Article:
CABARRUS COUNTY, N.C. Local Charlotte News — The Cabarrus County School Board voted Monday to make masks optional starting Oct. 26.
The decision follows a COVID taskforce meeting on Thursday, in which members changed the criteria that determines whether students should mask. Previously, the district was only using the county positivity rate, the number of county-wide positive tests over the previous 14 days, and the number of hospitalizations to determine whether students should wear masks in the classroom. Now, the metric includes data specific to the school system, which they feel paint a more relevant picture.
Cabarrus County School COVID numbers are currently at an all-time low. Less than one percent of the student population is quarantining, and just 65 students are positive. But the board’s decision to make masks optional wasn’t unanimous. The vote only passed 4-3.
“What if, what if, what if? What if we give kids a chance to be kids again and go to school with the option of wearing a mask?” said School Board member Tim Furr.
“I would rather be safe than sorry. I’d like for it all to be at 5% with low community spread. I’d like for it all to be in green,” said School Board member Carolyn Carpenter.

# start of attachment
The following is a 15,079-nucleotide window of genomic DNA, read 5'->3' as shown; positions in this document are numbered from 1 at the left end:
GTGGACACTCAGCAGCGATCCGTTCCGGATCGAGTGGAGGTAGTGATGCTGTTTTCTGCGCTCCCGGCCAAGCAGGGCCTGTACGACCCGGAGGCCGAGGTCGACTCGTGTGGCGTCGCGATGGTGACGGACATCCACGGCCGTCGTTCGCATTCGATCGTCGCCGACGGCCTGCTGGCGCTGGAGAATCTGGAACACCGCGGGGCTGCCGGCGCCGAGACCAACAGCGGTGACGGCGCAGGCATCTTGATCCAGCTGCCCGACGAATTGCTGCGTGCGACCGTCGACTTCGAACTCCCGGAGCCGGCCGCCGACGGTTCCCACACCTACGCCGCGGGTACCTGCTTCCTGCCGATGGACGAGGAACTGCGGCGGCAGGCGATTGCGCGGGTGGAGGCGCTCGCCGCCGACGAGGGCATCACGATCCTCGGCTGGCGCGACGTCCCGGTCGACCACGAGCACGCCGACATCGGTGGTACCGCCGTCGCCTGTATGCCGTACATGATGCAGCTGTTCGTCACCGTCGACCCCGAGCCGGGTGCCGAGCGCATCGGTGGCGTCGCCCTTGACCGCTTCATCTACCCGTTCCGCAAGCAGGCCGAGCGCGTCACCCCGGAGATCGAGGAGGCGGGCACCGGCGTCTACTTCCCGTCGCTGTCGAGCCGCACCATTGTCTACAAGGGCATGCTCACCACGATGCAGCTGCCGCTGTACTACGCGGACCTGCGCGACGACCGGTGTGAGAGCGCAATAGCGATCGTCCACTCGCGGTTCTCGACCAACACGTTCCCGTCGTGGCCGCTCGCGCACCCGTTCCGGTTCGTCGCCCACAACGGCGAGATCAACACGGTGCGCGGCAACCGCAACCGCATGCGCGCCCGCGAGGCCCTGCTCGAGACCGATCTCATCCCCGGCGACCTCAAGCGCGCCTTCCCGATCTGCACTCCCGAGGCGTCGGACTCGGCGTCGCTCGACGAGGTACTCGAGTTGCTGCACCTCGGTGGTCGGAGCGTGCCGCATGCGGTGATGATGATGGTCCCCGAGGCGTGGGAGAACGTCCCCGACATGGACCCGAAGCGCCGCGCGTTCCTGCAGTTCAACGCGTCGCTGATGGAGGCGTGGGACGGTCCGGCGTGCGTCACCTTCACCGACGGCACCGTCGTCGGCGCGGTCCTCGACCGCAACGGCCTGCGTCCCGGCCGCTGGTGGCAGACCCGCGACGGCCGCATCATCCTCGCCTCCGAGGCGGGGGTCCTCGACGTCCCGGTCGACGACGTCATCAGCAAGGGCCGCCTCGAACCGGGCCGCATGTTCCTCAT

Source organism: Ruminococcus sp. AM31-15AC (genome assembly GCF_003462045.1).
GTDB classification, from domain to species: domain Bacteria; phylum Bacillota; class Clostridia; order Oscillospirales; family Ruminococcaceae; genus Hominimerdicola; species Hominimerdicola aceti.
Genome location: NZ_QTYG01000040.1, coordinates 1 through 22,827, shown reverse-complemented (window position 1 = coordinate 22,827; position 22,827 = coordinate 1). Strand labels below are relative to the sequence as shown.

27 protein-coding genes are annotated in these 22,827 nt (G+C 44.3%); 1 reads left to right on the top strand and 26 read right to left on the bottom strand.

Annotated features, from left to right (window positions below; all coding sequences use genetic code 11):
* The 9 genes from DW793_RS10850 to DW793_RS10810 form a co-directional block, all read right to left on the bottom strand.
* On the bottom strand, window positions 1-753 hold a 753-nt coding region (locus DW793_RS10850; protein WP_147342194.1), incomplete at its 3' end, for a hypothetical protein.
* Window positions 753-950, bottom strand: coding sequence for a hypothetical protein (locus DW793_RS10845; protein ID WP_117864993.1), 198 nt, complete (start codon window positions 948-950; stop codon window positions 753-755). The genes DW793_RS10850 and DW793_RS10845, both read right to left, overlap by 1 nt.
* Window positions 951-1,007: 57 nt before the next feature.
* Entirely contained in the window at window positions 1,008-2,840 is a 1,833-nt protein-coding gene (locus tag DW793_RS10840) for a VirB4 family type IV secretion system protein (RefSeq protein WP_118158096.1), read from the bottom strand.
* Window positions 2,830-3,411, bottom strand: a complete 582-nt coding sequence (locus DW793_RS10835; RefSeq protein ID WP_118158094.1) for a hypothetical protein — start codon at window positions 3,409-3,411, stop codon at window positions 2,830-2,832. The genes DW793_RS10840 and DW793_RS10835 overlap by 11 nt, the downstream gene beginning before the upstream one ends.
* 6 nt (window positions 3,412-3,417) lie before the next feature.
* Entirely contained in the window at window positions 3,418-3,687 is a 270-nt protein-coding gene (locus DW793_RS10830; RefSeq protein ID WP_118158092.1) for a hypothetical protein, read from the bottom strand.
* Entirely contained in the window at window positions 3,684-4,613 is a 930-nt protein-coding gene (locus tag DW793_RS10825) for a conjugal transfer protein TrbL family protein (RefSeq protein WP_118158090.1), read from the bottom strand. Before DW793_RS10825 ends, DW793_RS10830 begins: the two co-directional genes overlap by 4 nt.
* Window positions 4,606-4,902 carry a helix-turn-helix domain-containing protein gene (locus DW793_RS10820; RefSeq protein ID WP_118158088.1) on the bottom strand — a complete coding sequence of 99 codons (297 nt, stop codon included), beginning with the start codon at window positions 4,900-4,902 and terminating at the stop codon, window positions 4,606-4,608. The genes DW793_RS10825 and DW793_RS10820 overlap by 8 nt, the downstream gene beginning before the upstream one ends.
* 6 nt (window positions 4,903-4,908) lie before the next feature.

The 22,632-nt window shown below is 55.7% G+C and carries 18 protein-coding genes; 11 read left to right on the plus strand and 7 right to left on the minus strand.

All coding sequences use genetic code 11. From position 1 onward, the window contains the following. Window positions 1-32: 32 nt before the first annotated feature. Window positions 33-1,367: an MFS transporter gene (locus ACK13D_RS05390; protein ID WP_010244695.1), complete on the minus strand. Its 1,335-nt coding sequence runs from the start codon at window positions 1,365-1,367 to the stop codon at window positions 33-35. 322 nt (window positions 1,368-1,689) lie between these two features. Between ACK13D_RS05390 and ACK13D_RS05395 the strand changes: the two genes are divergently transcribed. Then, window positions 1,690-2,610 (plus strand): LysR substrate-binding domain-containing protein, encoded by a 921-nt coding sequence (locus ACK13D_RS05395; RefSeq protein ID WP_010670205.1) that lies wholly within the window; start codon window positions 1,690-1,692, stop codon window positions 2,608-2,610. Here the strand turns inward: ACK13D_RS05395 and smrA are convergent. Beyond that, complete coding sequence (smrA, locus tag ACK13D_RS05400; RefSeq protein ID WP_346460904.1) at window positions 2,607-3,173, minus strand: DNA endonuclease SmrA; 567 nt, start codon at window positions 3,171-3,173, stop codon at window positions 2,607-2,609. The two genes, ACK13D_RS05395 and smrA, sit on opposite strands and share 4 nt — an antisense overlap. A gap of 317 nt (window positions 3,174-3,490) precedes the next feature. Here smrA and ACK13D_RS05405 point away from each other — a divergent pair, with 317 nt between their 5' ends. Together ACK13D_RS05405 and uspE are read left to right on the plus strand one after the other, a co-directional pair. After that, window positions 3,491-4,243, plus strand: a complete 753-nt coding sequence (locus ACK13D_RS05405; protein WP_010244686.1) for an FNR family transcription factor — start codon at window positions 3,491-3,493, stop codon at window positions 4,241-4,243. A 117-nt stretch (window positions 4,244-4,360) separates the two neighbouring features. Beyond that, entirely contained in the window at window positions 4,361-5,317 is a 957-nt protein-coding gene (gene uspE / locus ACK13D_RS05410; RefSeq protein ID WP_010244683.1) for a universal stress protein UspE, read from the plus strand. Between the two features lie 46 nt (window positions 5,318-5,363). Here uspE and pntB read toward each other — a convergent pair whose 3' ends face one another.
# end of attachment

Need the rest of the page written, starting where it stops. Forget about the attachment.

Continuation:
In the county’s new metric, if three of four categories are in the green or yellow zone, masks can be optional. The categories include county percent positive rates, the total number of positive cases in both the county and the district, and the number of student quarantines.
“It’s good to have Cabarrus County school numbers versus the Cabarrus County complete population, which is all we have been using since day one,” said board chair Holly Grimsley.
With masks optional, the biggest risk for the district is a potential increase of student quarantines. When everyone is masked, only those who test positive must quarantine. But if an unmasked student comes in contact with a positive case, or a masked student comes in contact with an unmasked positive case, both parties are required to stay home. Students who are vaccinated do not need to quarantine when coming into contact with a positive case, regardless of if they are wearing a mask.
“As masks come off, it’s predictable that quarantines will logically increase. That will increase the amount of time that school staff will have to put into contact tracing,” said Student Services Director John Basilice.
State law requires school board to vote on masking every month, so they will revisit the mask requirement at their November meeting. Masks will still be required on all school buses and transportation.
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